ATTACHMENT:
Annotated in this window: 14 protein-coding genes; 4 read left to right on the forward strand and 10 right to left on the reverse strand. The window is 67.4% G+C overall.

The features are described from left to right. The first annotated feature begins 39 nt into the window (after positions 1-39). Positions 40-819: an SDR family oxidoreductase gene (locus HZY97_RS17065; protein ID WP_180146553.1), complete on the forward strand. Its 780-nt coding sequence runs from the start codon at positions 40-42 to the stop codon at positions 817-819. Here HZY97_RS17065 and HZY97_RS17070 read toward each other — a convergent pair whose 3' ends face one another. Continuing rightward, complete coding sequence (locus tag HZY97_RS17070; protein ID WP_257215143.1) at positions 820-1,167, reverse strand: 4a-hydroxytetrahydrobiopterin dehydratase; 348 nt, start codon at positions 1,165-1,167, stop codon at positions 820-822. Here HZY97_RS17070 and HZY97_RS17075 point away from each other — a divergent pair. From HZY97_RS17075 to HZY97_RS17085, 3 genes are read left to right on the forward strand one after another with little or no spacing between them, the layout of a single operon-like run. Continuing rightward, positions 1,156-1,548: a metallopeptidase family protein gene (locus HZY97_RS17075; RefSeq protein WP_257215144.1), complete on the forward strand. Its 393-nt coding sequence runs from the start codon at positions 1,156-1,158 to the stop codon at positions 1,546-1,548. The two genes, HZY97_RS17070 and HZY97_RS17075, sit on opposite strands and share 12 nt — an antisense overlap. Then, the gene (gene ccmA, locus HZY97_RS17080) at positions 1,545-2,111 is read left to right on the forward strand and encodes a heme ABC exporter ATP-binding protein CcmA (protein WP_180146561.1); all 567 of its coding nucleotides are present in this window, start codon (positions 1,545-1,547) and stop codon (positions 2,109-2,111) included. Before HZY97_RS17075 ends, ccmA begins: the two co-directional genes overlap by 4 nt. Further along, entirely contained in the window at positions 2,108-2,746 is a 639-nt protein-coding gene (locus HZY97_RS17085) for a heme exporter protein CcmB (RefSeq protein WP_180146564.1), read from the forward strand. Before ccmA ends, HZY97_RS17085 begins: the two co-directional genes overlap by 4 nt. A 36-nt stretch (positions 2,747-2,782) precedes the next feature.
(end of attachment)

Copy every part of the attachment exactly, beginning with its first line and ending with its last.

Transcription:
Annotated in this window: 14 protein-coding genes; 4 read left to right on the forward strand and 10 right to left on the reverse strand. The window is 67.4% G+C overall.

The features are described from left to right. The first annotated feature begins 39 nt into the window (after positions 1-39). Positions 40-819: an SDR family oxidoreductase gene (locus HZY97_RS17065; protein ID WP_180146553.1), complete on the forward strand. Its 780-nt coding sequence runs from the start codon at positions 40-42 to the stop codon at positions 817-819. Here HZY97_RS17065 and HZY97_RS17070 read toward each other — a convergent pair whose 3' ends face one another. Continuing rightward, complete coding sequence (locus tag HZY97_RS17070; protein ID WP_257215143.1) at positions 820-1,167, reverse strand: 4a-hydroxytetrahydrobiopterin dehydratase; 348 nt, start codon at positions 1,165-1,167, stop codon at positions 820-822. Here HZY97_RS17070 and HZY97_RS17075 point away from each other — a divergent pair. From HZY97_RS17075 to HZY97_RS17085, 3 genes are read left to right on the forward strand one after another with little or no spacing between them, the layout of a single operon-like run. Continuing rightward, positions 1,156-1,548: a metallopeptidase family protein gene (locus HZY97_RS17075; RefSeq protein WP_257215144.1), complete on the forward strand. Its 393-nt coding sequence runs from the start codon at positions 1,156-1,158 to the stop codon at positions 1,546-1,548. The two genes, HZY97_RS17070 and HZY97_RS17075, sit on opposite strands and share 12 nt — an antisense overlap. Then, the gene (gene ccmA, locus HZY97_RS17080) at positions 1,545-2,111 is read left to right on the forward strand and encodes a heme ABC exporter ATP-binding protein CcmA (protein WP_180146561.1); all 567 of its coding nucleotides are present in this window, start codon (positions 1,545-1,547) and stop codon (positions 2,109-2,111) included. Before HZY97_RS17075 ends, ccmA begins: the two co-directional genes overlap by 4 nt. Further along, entirely contained in the window at positions 2,108-2,746 is a 639-nt protein-coding gene (locus HZY97_RS17085) for a heme exporter protein CcmB (RefSeq protein WP_180146564.1), read from the forward strand. Before ccmA ends, HZY97_RS17085 begins: the two co-directional genes overlap by 4 nt. A 36-nt stretch (positions 2,747-2,782) precedes the next feature.